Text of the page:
You're Wearing Your Plants!
Students learn that many of the products we use everyday come from trees and plants.
- Grades: PreK–K, 1–2
- Unit Plan:
Students will discover that many everyday products we depend upon come from trees and plants. They will record items in the classroom that come from trees and plants.
- Recognize that trees and plants are used to make things that we use, such as food or clothing.
- Classify products that are made and not made from trees and plants.
- Record products made from trees and plants.
- Various objects that are made from plants: chopsticks, tea bags, rope, toothpicks, baskets, medicine such as aspirin in a child-proof bottle (made from the bark of a willow tree), rubber bands, paper hat, newspaper, ground cinnamon or ground pepper in a bottle, a dollar bill — enough for approximately half the class.
- Various objects that are not made from plants: paper clip, a penny, a plastic toy, a shell, a rock, a glass jar, a marble, a CD, a metal or plastic fork — enough for approximately half the class.
- Raw plant materials and their products such as cotton (or cotton balls) and a T-shirt, wheat and a loaf of bread, Aloe-Vera plant and Aloe-Vera gel, corn and corn tortillas, tomatoes and a bottle of ketchup or lunch packet.
- Two hula hoops
- Labels that read: “Made from plants” and “Not made from plants”
- Shopping bag
- A basket
- Where are the Plants? (PDF)
- Clipboards for each student
- Pens for each student
Set Up and Prepare
- Send a note home the night before telling parents to have the students wear cotton pants, if possible.
- Dress in cotton yourself.
- A shopping bag with a loaf of bread, corn tortillas, ketchup, Aloe Vera gel and a T-shirt.
- A basket with wheat, a cotton plant or cotton balls, corn, tomatoes and an Aloe-Vera plant.
- Copy the Where are the Plants? (PDF) and place on clipboards for each student.
Step 1: Gather the students in a circle and remind them about how we have been learning about plants. Show the children the basket of raw plant materials. Tell them: “Today I am wearing my plants.” Ask if anyone can tell you what you mean by that statement. Show the students the raw cotton. Pass it around the circle so they can feel it. Tell them that everything you are wearing is made of cotton. Let them know that they are probably wearing a plant, too, because they are wearing cotton.
Step 2: Show the students the grocery bag with wheat, loaf of bread, corn, corn tortillas, tomatoes, ketchup, Aloe Vera plant and Aloe Vera gel. Tell the students that you just did your weekly shopping at the market and this is what you bought. Ask the students how these items are connected. Accept all responses. Tell the children that the bread, tortillas, ketchup, T-shirt and gel are all made from plants. Invite volunteers to match the plant with the correct product. Explain to the students how the plants are turned into the products. Split an Aloe Vera leaf and let them feel the gel.
Step 3: Tell the students that there are many products that are made from trees and plants. Distribute the objects made from plants and not made from plants to the students at random. Lay the two hula hoops with the labels in the middle of the circle. Tell the students that their object may be made from a plant or it may not be made from a plant (indicating the labels). Ask students to take a moment to really examine their object because you will be asking them to classify or put it in one of the two groups.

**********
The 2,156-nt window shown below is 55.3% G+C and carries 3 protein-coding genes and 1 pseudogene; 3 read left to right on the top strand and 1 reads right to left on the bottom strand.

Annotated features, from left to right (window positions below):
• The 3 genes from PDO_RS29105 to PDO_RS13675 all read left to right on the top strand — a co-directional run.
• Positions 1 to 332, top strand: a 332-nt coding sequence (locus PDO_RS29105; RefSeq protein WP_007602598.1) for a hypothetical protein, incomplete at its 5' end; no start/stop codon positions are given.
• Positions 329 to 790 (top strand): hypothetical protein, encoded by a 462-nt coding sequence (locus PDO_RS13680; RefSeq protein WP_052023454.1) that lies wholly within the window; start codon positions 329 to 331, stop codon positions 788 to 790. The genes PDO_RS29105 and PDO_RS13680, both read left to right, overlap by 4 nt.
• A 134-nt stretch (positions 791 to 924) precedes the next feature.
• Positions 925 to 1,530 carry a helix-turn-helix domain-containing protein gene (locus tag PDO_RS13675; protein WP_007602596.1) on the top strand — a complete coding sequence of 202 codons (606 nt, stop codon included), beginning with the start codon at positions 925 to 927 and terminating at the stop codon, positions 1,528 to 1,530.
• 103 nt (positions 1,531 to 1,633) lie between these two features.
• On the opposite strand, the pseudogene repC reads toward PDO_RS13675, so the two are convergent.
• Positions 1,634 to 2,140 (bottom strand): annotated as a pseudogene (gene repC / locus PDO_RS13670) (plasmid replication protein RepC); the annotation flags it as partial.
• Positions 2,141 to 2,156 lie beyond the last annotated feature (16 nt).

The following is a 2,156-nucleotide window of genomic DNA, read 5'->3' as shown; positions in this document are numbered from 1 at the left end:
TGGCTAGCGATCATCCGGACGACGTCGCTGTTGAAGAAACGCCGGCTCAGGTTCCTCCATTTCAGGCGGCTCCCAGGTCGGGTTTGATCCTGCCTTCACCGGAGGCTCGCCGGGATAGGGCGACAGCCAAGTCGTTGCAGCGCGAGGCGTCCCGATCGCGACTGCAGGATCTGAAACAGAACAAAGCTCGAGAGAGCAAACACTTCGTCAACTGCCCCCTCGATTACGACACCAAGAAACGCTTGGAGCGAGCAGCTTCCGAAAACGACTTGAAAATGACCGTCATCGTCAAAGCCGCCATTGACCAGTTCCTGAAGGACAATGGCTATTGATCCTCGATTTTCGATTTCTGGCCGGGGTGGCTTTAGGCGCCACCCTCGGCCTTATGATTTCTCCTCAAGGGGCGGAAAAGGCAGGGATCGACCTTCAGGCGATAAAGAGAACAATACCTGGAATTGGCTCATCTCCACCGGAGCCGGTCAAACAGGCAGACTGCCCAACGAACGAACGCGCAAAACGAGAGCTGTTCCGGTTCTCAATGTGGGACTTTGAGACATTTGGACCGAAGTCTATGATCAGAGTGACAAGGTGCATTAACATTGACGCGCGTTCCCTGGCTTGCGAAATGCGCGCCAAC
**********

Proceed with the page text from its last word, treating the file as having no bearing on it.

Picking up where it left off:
Step 4: Ask the students one by one to bring up their object and classify it. Discuss with the students where appropriate any misconceptions and how the plants are used as a product.
Step 1: Tell the students that there are many products in our classroom that are made from trees and plants. Distribute the Where are the Plants? (PDF) on clipboards with pens. Tell students that as scientists, they will investigate the classroom to find the objects made of plants and draw a picture of them. Tell them the first thing they can draw is the paper they are using because it is made from a tree.
Step 2: Send students around the room to record where they find objects made from plants. Encourage students to discuss with each other and help each other. They can label their pictures as well.
Step 3: Gather the students back together to share their discoveries.
Supporting All Learners
Help those students who do not yet grasp the concept by pointing out products made from trees and plants. Where appropriate, help students to label their pictures with beginning sound letters or words. Those that are able can write words or sentences. Take dictation for those students that need it.
Discuss how important it is to recycle paper products so we do not have to cut down so many trees. Make paper using shredded or torn newspapers. Soak the papers in water. Blend in a blender. Press to a screen with a sponge to squeeze out all the water. Let dry. The students can paint a picture on recycled paper!
Have children do the same investigation at home using the printable.
- Classify objects as “Made from plants” or “Not made from plants.”
- Record products made from trees and plants on the “Where are the Plants?” sheet.
- Did the student participate in the class discussion?
- Did the student identify plant products in the classroom?
- What kind of emergent writing is apparent?
- Was there enough time for students to be successful?
- What would I do differently?
Observe how students classify and record their discoveries.